SPEECH16 October 2018
Ladies and gentlemen,
Good afternoon. I’m very happy to be here with all of you today.
Brussels has been my home for the past few years. And I’ve always thought that this area around the BIP and Place Royale, near the park, is one of the most beautiful parts of the city.
I think one of the best things you can do in Brussels is to walk through Place Royale on a sunny day. Some of you will know it was built in the 18th century. And like most great things it took time and evolution to become what it is today.
Around 1780 the architect Joachim Zinner saw the original plans but he wasn’t satisfied. So he tried his hand at modifying the plans for the square.
He didn’t just see a square. He saw a complex.
He saw a space that could be connected to the Royal Park, the Palace of Charles-Alexandre de Lorraine, the Brussels Courthouse and the Palace of the Nation.
He drew up a plan linking all of these strategic points and opened up a whole new part of the city. Brusselois from different classes and backgrounds were now connected geographically. They had a new way to move freely that they didn’t have before. Brussels saw a huge transformation because of Zinner’s vision to connect these different areas. To make them cooperate as one. So I think where we physically stand today is similar to where we metaphorically stand when it comes to science and innovation in Europe.
We are now in the midst of Horizon Europe negotiations. In the context of our European framework for science and innovation, our sector is about to change. Our work in the next few months will come to define the next few years for science and innovation in Europe. Now we need to ask ourselves:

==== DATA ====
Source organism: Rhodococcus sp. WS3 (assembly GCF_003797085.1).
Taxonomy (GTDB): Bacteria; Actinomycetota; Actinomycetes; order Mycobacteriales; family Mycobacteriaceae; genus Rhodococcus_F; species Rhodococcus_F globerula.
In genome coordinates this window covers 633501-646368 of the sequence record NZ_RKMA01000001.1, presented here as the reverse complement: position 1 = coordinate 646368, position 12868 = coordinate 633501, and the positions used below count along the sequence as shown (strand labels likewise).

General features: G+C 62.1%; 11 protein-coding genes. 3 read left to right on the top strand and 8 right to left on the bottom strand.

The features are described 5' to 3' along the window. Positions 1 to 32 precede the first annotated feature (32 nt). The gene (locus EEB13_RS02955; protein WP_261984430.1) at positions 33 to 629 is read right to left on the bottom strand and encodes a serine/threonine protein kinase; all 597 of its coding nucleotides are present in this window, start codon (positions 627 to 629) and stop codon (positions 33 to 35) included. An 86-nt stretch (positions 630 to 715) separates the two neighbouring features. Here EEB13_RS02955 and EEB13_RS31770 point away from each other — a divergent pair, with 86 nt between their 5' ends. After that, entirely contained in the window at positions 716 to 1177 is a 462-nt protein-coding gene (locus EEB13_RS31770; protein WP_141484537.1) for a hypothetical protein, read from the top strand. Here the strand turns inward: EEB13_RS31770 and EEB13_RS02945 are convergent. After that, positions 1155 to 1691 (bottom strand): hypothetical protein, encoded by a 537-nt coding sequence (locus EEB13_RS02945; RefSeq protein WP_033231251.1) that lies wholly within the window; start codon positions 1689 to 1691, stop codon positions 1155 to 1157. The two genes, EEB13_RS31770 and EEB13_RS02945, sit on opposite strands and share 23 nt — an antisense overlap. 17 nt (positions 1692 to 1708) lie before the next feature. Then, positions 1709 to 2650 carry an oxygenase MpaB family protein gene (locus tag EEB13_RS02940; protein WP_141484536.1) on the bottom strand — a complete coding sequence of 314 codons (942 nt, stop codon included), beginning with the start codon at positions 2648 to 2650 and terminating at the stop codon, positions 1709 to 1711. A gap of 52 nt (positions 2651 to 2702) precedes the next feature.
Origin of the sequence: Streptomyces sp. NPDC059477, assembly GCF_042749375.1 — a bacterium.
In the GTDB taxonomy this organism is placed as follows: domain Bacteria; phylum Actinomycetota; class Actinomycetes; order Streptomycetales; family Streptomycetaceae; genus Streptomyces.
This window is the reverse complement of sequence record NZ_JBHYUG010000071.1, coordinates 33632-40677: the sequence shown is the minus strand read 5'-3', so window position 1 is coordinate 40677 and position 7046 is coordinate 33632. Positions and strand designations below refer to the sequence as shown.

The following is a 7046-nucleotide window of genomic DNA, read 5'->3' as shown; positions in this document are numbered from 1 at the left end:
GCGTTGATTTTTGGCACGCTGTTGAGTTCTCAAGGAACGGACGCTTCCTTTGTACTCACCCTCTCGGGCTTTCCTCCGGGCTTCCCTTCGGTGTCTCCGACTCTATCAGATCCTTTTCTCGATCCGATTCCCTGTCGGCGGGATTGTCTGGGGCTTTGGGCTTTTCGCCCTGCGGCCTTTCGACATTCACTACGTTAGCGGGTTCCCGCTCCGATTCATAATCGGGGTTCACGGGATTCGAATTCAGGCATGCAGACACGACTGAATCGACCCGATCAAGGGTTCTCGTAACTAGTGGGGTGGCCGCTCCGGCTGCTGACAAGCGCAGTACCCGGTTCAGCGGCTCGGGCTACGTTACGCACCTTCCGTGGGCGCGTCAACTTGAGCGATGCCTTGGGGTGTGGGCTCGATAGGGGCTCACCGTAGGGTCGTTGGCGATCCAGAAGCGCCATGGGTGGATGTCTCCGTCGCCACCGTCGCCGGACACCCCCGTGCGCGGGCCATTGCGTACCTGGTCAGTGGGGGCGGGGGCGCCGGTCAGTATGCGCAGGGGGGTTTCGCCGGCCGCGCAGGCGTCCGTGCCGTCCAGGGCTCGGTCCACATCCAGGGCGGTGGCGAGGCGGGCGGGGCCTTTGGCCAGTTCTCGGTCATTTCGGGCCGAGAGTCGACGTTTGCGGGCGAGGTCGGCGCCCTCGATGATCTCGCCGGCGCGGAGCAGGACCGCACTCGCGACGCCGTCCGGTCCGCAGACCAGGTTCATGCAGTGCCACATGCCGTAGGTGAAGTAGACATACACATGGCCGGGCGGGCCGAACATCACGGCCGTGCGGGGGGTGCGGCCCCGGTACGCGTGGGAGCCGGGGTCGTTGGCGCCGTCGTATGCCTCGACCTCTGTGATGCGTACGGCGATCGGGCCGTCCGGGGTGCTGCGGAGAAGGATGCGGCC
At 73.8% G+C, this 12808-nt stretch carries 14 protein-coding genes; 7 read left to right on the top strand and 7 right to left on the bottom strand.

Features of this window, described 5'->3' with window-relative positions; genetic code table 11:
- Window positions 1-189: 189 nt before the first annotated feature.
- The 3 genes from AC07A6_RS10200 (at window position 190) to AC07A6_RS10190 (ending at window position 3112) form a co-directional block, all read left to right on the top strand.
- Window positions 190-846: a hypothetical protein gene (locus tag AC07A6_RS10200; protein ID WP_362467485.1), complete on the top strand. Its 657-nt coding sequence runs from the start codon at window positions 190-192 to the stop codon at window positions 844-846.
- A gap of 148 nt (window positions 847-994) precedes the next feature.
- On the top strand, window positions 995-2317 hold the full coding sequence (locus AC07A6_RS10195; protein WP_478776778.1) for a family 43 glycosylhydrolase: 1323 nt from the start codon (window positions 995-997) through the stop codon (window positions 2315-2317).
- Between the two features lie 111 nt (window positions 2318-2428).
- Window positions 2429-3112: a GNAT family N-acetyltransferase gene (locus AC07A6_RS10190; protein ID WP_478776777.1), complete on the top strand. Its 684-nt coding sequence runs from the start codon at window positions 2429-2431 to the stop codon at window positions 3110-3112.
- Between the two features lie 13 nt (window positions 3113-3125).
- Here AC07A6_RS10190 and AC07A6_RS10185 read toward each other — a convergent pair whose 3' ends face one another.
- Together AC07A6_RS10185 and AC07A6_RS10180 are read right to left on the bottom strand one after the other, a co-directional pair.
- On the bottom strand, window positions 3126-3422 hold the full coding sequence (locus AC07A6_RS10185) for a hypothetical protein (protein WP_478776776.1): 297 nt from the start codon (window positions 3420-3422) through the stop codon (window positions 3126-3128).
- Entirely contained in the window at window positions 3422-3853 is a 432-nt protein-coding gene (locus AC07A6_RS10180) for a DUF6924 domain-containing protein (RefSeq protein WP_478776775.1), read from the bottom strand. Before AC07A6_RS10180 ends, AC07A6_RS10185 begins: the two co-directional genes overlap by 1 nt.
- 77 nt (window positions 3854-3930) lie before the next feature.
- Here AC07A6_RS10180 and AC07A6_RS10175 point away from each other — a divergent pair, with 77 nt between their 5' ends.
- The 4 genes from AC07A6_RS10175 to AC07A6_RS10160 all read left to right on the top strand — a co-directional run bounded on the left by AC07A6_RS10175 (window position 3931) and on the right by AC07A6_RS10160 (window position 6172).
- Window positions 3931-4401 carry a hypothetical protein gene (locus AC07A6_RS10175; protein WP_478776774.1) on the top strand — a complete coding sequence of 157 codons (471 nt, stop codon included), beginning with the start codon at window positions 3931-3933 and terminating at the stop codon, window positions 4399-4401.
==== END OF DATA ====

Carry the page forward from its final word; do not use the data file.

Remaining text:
What are getting right? How can we do better? What needs to change?
And all of you are part of that.
So I want to say thank you to all the RTO’s and to EARTO for your input, your position papers and your views. They have all gone towards helping our proposal.
And here I have to also thank Dan Nica and Christian Ehler. They are doing a really excellent job on fast-tracking the proposal through the European Parliament.
They also have listened. They have talked to RTO’s and heard what needed to be said as rapporteurs.
Today I want to talk about where I see the next generation of partnerships going. And what role the RTO’s will have.
Horizon Europe is our opportunity to move our partnerships to the next level. To go after global leadership.
We've made the landscape of partnerships much simpler in Horizon Europe. Just three types: "institutional"; "co-programmed", and "co-funded".
This simplification has been welcomed by Parliament, Member States and stakeholders.
But now we come to difficult part. To decide which partnerships to support. And what their objectives should be.
My message to you is lets aim high.